Na jaalatte gama ketiin yoo hawwan kee taatee malee
Kan ati feteen fadha ani dureeysa taanaani malee.
He sings:

“Love is blind…
It doesn’t differentiate between the poor and the riches,
Nor does it choose this one or that when it catches,

He sings:
‘‘Jaalelti ballaadha deega sooreessa hinfiltuu,
Waa sindhabuu akittu,
Yoo rabbin taate helatuu.
To mean:
“I won’t miss you anyway,
If things happen the Creator’s way!!
He sings:
Yoojiraatte wal jaalachuun
Gaarii miti waldhooyfachuun
Jalli lamaan wal argachuun
Zalaalam taati gamachuun.

He advises lovers not to hide anything from each other. If they are frank, their love will be a success and eternal.

In addition to the aforementioned virtues of his songs, Ali Biirra is a singer for different occasions like graduation (Eg. Barnoota), wedding etc.

For wedding, he sings:
A. From the brides side: Gamachu fudhaa kan heerumaa, kan hin iraanfatamne yoomumaa (We are so happy for you (our guests) share our joy on our wedding day).

B. From Friends feeling the nostalgic pain and saying goodbye: Based on the cultural song of the Harar Oromos sang by the female friends of the bride as ‘Heelle’ during her wedding day, he sings:

Guyaan naaf hindhiihu
Haalkan naa bariihu
Koottu mee yaaboontuu si malee naantahu (2)
Way hoobi hoobi hoobi adasoo libaanataa
Way boontu kalloo kalloo hiriyoo imaanataa
Way nagaya naan jia’i hiriyoo tadhaamataa
Way e’aghu e’agnu e’agnu hiriyo neyadet.

C. From family and guest side: Hawwii (Aka odaatti jajabaadhaa…)

Ayaanni Hiriyaa faana itti haatoolchu walitti,
Dabaale kaysan, Mixirii hiddidhaa haatahu ininni – blessing in the oromo culture, Firaafi alagaan kan fagoo kan dhihoo, Mukaa citaa dhagaan isiniif haatahu dahoo, Arrustichaafi yaa arrustittii faana issin haatoolchu walitti.

Some of the strong phrases from his other songs include:

‘Halaalaan wal jaalanna jaalala halleettu hinmoofoynee’ (Let’s love each other far from one another as love at a distance lasts longer)

‘Garaan ilma namaa biyyarra ball’aata, jacha namaa dhiisii waaheddu baadhata’ (The human stomach is more accommodative than even the earth as the human character is suited better to see and just pass it for the better)

‘Namni hiryaa hinqabne sablataa’ (A man without a friend is mean and always a stranger)

He also poses contradictory positions in love. For example, he sings:

Dhagaa lama darbii tokko irra fageeysii
Nam lama jaaladhuu tokko irra jabeysii
Meaning: ‘Throw two stones, but one afar,
Love two, but finally choose the better.”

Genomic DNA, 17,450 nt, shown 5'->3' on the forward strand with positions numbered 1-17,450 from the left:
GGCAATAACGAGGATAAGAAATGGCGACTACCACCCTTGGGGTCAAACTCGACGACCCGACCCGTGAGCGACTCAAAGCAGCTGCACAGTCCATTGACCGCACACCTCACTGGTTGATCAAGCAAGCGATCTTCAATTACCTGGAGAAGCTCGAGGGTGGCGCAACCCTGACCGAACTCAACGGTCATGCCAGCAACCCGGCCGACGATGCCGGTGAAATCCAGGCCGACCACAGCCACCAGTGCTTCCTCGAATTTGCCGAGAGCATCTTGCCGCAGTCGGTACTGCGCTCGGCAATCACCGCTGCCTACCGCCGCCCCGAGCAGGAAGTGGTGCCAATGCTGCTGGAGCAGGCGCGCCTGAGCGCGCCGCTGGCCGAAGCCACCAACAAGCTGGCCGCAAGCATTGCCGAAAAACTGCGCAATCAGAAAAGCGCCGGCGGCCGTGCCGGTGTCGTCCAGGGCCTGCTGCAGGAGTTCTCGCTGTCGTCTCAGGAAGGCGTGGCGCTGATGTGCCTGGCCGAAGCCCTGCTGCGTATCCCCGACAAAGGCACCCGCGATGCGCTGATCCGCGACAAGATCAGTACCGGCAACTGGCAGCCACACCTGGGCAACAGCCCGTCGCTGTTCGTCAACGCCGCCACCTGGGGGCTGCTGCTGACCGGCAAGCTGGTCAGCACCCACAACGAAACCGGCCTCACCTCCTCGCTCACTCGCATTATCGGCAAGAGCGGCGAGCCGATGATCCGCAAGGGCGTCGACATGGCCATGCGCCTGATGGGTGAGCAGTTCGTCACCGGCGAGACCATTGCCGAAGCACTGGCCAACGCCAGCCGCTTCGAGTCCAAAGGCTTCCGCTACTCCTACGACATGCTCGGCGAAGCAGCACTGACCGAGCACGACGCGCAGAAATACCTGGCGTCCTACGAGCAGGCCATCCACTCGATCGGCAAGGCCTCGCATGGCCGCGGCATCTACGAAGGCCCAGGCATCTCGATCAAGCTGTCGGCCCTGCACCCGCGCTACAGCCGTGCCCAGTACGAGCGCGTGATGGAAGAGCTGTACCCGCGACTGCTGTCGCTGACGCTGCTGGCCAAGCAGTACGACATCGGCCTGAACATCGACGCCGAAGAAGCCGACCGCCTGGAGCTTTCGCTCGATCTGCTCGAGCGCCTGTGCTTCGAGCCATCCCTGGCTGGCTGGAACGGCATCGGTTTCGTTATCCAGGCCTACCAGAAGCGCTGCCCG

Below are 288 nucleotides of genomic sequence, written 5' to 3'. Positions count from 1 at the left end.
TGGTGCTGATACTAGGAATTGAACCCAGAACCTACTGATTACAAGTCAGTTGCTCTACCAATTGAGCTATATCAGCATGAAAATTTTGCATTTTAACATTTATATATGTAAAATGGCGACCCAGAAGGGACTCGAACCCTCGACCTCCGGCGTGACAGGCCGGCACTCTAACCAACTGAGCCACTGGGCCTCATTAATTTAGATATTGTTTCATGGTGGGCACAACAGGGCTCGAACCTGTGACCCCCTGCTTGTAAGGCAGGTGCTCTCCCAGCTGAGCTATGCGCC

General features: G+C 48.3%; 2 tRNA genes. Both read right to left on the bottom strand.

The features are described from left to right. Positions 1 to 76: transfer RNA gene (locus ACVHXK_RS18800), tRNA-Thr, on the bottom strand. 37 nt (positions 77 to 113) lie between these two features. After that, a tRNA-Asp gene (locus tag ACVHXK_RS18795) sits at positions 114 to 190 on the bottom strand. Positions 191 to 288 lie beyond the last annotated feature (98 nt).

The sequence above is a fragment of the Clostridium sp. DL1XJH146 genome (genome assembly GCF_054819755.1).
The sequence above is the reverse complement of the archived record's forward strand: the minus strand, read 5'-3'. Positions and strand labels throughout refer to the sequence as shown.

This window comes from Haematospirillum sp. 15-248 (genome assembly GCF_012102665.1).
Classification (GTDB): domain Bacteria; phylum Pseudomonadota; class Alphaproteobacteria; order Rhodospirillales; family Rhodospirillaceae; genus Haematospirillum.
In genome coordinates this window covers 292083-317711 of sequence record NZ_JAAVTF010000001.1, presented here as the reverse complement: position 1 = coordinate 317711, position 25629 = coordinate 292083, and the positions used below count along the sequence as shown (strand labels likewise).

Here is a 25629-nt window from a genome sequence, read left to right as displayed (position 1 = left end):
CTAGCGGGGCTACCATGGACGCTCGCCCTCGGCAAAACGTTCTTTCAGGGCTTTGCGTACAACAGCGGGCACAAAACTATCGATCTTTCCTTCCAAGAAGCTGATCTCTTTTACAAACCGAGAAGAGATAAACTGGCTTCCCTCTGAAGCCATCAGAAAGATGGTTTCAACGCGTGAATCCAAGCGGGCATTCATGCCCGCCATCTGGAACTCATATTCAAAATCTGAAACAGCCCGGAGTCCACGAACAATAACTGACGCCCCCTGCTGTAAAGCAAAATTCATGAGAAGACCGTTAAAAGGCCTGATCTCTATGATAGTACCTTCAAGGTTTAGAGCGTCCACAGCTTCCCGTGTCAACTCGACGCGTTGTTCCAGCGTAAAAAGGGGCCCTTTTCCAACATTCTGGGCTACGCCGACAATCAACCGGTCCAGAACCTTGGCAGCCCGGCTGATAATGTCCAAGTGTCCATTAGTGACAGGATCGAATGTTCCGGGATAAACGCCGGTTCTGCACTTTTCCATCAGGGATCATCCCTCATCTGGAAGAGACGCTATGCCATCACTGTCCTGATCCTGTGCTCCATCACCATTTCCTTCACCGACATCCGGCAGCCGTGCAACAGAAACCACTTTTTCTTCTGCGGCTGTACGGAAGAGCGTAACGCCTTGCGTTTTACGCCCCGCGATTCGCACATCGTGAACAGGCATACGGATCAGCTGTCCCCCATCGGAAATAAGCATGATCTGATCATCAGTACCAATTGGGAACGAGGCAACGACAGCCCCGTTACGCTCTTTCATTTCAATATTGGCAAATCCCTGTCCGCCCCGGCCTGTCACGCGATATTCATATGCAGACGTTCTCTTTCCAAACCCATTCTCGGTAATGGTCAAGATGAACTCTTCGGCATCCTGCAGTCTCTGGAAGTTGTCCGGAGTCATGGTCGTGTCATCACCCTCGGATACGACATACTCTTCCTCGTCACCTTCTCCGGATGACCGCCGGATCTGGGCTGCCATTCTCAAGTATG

He also sings:
Bishaan bishaanumaa adiin waa hinjirani
Jaalatan tokkumaa kalbii maa hiranii.
Meaning: “Water is water, it has no white color,
Why go to dilemma loving two,
while one is sufficient and better.”

In my understanding, the two are contradictory but they convey their own meaning. In my view, the first advises trying the two at one to test a candidate in passing the taste of time and character before the final decision.

He sings about Shagooyyee – Maramii – Fash godhii lash godhi Walchinaan nuraafgodhii, Marimee mamarimee – describes an Oromo beautiful young girl (eg. ije kulaa nyaareen walbira, akka waan qooramee), Yaadalasalasii Baritii, dhufeen silaala, biyya koo dhufeen silaala

He teaches about the obligation to respect cultures as in:

‘Seerri hiyeeysa hinqabu’ to mean “No culture is poor. Nor is there right and wrong in culture. No any culture is superior to the other. That is what he teaches. Respect your culture and that of others.

He also sings about class oppression. He sings:
Maal ja’ani mee maal maal ja’ani i
Ogga yaadaan chinqamani
Jiruu afaan walaalani.
“What did the tenants say,
When thought of winning a bread left them astray,
With too much worry, the oppressors took their produce,
And kept them at bay.”

The question I often ask is “Who is the right heir?”

2 thoughts on “Ali Birra – the Universal Ambassador of the Oromo Language and Culture

  1. Thanks guys. Thanks Mr. Mekonnen Tadesse…lots of input for my study of the great Ali Birra’s (Ali Mohammed) and others’ songs during the post 1991 G.C.

    Liked by 1 person

  2. I cannot express my gratitude enough. Thanks a lot from the deepest place in my heart! For many years, I’ve been searching for Opera songs that are in Afaan Oromo. I accidentally came across a song for Ali Birra which I don’t know its name (untitled). It’s the only song I found so far, plus the one you mentioned in your article “Yaaboontuu” which I couldn’t find it anywhere, unfortunately. If you have any Opera songs in Afaan Oromo, I’ll be indebted to you if you could post them here or direct us to where we could find them. Many thanks again for the article, it’s truly an incredible work!